To get a good relationship between text and illustrations they don’t have to be done by the same person but it helps. Emma Quay has done a great of of capturing the bathtime to bedtime ritual in a way that is joyful and lyrical.
The writing in Rudie nudie is sparing and the illustrations are simple. The abcb rhyming scheme provides an excellent build-up – the seemingly unrelated first three lines are all tied up by the fourth. The irregular cadance throughout the story further adds to this giving the poem a level of frivolity accentuated by the onomatopoeic language. We see, read and feel the bath, the bubbles, the air on our skin and the mat under our feet.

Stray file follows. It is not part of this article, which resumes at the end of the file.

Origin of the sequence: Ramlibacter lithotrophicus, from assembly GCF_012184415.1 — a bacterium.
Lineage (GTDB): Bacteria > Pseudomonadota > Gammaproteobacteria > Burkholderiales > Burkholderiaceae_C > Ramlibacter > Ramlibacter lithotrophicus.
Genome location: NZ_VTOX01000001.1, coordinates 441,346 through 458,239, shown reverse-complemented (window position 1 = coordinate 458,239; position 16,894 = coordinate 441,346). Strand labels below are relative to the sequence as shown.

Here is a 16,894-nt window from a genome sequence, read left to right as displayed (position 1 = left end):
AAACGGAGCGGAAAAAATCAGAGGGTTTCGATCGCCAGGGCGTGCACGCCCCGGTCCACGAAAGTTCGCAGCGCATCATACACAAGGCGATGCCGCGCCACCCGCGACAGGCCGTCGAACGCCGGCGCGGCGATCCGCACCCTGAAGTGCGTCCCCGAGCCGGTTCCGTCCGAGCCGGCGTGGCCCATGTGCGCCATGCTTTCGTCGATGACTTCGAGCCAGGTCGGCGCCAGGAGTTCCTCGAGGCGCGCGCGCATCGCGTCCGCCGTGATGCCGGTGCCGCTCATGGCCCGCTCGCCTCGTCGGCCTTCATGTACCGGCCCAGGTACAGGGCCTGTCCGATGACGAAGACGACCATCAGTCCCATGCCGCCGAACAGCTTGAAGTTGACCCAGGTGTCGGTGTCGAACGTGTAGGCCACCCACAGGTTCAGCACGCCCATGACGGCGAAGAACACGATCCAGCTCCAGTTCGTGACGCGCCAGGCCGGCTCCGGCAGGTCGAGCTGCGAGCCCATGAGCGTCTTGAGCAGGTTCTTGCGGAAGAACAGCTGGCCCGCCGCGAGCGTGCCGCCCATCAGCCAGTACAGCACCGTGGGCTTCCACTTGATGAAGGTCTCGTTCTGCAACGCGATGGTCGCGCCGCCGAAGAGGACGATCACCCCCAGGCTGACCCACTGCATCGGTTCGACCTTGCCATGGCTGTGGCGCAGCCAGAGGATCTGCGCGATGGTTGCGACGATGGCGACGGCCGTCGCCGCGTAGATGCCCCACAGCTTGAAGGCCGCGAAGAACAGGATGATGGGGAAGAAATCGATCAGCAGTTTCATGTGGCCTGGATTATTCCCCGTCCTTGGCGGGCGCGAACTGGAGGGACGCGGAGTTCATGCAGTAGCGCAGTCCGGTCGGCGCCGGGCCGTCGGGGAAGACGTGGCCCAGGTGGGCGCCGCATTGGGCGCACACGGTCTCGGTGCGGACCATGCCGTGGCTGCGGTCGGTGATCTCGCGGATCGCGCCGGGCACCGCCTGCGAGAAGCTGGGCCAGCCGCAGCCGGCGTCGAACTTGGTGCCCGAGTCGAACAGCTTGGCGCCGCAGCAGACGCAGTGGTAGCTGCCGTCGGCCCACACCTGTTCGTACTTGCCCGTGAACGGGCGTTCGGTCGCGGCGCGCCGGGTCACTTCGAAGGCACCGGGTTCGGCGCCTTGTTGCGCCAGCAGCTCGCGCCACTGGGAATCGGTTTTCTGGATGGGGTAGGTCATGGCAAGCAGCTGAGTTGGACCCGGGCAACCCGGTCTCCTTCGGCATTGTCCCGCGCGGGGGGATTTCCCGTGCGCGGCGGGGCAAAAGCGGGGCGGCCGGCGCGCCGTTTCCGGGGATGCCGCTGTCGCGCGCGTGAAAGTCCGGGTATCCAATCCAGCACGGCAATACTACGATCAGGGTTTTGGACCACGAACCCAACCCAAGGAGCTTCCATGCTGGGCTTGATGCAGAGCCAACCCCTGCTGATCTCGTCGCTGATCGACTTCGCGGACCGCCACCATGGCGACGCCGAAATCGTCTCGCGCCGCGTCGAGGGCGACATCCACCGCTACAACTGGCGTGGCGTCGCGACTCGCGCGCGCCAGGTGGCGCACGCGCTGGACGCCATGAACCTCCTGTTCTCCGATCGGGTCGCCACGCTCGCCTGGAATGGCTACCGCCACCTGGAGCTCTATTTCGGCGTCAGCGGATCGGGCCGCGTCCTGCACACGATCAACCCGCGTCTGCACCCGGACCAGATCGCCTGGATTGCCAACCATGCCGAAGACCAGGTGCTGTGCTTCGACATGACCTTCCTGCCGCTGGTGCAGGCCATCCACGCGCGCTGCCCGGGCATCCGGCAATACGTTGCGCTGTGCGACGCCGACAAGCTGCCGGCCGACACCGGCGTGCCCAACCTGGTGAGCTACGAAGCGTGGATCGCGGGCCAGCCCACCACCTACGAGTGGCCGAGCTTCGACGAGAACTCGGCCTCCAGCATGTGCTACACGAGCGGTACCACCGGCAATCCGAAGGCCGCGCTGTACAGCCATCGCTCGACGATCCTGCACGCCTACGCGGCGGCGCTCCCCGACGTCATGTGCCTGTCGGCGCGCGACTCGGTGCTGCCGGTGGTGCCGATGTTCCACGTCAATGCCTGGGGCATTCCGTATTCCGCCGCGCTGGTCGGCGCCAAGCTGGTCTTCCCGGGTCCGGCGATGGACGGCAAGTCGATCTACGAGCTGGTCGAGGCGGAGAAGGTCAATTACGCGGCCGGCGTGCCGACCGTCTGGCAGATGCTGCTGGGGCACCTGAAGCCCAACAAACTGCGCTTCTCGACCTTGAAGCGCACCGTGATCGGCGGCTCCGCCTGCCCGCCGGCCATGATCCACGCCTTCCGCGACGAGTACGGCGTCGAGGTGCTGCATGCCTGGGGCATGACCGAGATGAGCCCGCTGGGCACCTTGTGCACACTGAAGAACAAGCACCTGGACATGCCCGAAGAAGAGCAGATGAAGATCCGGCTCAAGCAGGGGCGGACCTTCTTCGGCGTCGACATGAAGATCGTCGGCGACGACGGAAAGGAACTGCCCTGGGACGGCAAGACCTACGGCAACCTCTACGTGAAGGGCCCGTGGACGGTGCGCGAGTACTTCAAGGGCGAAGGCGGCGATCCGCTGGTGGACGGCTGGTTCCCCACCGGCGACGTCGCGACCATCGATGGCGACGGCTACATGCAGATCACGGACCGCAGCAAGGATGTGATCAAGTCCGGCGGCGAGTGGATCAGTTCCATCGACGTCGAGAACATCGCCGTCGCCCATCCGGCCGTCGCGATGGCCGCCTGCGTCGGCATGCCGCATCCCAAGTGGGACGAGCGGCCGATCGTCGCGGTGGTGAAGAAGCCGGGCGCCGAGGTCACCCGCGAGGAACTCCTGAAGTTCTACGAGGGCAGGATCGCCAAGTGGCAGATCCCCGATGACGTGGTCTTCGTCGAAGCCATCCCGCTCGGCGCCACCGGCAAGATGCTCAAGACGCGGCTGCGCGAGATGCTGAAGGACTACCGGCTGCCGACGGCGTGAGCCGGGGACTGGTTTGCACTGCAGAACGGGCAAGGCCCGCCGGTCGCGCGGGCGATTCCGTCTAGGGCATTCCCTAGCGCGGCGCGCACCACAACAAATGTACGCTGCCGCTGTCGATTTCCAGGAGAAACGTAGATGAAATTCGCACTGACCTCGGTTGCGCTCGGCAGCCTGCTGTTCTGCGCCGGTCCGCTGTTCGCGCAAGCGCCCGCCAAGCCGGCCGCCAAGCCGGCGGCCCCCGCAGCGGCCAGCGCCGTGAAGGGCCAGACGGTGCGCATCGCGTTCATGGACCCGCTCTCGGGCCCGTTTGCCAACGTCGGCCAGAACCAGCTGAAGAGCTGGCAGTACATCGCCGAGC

All of this, of course, ignores the real point of the book – how fun it is to run around naked after a bath especially while the glow that the hot water has imparted to us radiates from within. We see the children enjoying the visceral pleasures offered by various surfaces and textures around the house and then brave the backyard before they are called in to get tucked in to bed. I am sure that one very big selling point of this book is how much parents and other hangers-on, such as librarians, who read these books just want to do what the kids are doing.